- Explicit effects: If a company’s stock price rises well above value, companies will be drawn to issue new shares at that price. While I will point out some of the limits of this strategy below, the logic is simple. Issuing shares at the higher price will bring in cash into the company and it will augment overall value per share, even though that augmentation is coming purely from the increase in cash. Companies can use the cash proceeds to pay down debt (reducing the distress likelihood) or even to change their business models, investing in new models or acquiring them. If a company’s stock price falls below value, a different set of incentives kick in. If that company buys back shares at that stock price, the value per share of the remaining shares will increase. To do this, though, the company will need cash, which may require divestitures and shrinking the business model, not a bad outcome if the business has become a bad one.
- Regulations and legal restrictions: A share issuance by a company that is already public is a secondary offering, and while it is less involved than a primary offering (IPO), there are still regulatory requirements that take time and require SEC approval. Specifically, a company planning a secondary offering has to file a prospectus (S-3), listing out risks that the company faces, how many shares it plans to issue and what it plans to use the proceeds for. That process is not as time consuming or as arduous as it used to be, but it is not instantaneous; put simply, a company that sees its stock price go up 10-fold in a day won’t be able to issue shares the next day.
- Demand, supply and momentum: If the price is set by demand and supply, increasing the supply of shares will cause price to drop, but the effect is much more insidious. To the extent that the demand for an over valued stock is driven by mood and momentum, the very act of issuing shares can alter momentum, magnifying the downward pressure on stock prices. Put simply, a company that sees it stock price quadruple that then rushes a stock issuance to the market may find that the act of issuing the shares, unless pre-planned, May itself cause the price rise to unravel.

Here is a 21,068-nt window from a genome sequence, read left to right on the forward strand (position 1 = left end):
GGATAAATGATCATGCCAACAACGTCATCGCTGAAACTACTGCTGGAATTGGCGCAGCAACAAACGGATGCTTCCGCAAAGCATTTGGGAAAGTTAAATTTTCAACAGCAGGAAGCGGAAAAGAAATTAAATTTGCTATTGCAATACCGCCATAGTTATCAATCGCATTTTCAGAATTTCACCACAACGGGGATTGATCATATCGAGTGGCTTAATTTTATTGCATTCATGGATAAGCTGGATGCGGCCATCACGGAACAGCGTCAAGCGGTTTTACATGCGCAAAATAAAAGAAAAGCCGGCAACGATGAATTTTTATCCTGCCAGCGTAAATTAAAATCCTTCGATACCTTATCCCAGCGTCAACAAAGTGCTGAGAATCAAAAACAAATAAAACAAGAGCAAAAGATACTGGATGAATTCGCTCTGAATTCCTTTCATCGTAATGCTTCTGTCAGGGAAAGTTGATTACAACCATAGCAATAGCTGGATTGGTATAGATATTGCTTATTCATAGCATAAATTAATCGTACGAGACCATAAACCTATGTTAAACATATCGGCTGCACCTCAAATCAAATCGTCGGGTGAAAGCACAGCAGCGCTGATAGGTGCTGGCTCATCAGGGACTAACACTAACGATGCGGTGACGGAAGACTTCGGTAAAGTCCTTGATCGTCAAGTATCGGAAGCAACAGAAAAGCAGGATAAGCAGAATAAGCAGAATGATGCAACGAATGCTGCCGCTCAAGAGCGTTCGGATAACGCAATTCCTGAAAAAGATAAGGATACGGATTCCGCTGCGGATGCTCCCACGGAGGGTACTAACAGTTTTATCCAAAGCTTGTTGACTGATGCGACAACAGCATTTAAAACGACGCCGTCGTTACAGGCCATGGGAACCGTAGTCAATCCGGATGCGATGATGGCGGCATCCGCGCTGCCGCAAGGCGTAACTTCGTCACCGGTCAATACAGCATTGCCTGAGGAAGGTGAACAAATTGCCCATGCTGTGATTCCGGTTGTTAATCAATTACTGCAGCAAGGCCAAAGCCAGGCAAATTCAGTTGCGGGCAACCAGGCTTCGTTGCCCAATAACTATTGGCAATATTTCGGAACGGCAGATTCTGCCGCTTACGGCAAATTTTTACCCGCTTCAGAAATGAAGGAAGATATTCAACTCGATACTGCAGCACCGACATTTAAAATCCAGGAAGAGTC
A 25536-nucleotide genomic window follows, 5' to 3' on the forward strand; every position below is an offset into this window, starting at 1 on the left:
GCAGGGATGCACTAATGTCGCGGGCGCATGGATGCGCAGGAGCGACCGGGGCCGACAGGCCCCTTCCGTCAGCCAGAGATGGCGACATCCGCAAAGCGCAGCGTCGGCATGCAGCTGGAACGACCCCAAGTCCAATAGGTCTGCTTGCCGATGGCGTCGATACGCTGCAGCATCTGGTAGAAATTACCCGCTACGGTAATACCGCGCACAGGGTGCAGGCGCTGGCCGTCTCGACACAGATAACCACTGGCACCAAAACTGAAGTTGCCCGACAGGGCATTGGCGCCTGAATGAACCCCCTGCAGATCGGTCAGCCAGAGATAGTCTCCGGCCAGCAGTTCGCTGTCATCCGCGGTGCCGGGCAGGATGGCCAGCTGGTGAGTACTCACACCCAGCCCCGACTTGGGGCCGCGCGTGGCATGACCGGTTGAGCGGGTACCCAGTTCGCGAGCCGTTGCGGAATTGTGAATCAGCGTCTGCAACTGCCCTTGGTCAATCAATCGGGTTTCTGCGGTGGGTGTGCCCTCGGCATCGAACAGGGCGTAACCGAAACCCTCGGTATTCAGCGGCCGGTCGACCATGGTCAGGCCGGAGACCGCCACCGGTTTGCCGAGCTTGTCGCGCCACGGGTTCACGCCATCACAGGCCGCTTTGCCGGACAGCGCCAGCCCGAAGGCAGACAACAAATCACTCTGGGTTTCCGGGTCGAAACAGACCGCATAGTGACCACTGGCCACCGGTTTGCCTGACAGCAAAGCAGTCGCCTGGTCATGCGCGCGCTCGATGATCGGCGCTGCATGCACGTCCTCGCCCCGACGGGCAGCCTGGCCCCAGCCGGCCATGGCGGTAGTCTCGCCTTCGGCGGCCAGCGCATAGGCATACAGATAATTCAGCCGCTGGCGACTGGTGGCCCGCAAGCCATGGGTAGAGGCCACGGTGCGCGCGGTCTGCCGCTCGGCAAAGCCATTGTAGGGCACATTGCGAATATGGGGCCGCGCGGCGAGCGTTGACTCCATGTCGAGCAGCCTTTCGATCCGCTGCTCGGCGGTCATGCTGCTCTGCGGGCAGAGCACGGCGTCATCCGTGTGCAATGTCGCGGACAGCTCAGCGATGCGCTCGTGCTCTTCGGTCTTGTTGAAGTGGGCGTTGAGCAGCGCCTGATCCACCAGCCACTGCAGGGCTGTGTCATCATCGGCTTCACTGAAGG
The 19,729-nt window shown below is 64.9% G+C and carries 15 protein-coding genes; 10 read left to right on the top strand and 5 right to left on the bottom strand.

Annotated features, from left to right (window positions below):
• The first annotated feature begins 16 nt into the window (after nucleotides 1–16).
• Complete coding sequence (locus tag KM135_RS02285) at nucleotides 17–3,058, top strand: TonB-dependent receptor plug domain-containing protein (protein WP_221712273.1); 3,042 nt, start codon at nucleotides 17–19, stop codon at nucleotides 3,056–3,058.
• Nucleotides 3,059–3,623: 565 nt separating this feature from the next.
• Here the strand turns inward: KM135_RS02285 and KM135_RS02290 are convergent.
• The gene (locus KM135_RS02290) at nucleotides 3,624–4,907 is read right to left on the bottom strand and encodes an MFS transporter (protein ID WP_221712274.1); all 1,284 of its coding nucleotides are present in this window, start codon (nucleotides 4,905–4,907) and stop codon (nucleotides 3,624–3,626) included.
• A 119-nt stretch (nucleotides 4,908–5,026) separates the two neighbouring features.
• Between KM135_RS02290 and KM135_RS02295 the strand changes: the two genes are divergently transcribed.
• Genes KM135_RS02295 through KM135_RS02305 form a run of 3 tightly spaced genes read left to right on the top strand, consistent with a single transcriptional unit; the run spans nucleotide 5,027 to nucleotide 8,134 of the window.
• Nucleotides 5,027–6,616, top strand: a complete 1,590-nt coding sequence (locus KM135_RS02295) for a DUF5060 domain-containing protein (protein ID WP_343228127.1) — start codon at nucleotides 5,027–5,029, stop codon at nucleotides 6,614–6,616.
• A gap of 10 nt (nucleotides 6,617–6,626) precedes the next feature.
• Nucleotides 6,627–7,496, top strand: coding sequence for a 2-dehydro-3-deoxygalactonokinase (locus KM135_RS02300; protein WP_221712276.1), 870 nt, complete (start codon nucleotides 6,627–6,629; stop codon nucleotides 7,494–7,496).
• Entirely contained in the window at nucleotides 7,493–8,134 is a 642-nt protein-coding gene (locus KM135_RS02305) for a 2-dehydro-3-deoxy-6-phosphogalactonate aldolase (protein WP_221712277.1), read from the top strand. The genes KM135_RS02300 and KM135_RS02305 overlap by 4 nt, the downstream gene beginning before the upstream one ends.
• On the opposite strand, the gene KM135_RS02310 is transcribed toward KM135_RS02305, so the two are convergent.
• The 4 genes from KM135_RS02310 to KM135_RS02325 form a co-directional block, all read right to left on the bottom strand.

- Value transfer, not value creation: Even if you get past the regulatory and demand/supply obstacles, and are able to issue the shares at the high price, it is important that you not operate under the delusion that you have created value in that stock issuance. The increase in value per share that you get comes from a value transfer, from the shareholders who buy the newly issued shares at too high a price to the existing shareholders in the company.
- Cash and trust: If you can live with the value transfer, there is one final hurdle. The new stock issuance will leave the company with a substantial cash balance, and if the company’s business model is broken, there is a very real danger that managers, rather than follow finding productive ways to fix the model, will waste the cash trying to reinvent themselves.
- Perception: For the moment, the rise in the stock price has bought breathing room in both companies, as lenders back off, but that effect is likely to be transient. Perception alone cannot drive up value.
- Implicit effects: On this dimension, AMC has already derived tangible benefits, as $600 million in convertible debt will become equity, making the company far less distressed. For those Redditors primed for revenge against Wall Street, it is worth noting that the biggest beneficiary in this conversion is Silver Lake, a hedge fund that invested in these bonds in the dark days for the company. GameStop’s debt is more conventional borrowing, and while bond prices have gone up, the benefits don’t accrue as directly to the company.
- Explicit effects: On this dimension again, AMC is better positioned, having already filed a prospectus for a secondary offering on December 11, well ahead of the stock run-up. In that offering, AMC filed for approval for issuance of up to 178 million additional shares, from time to time, primarily to pay down debt. If the stock price stays elevated, and that is a big if, AMC will be able to issue shares at a price > value and increase its value per share. It is unclear whether GameStop has the time to even try to do this, especially if the stock price rise dissipates in days or weeks, rather than months.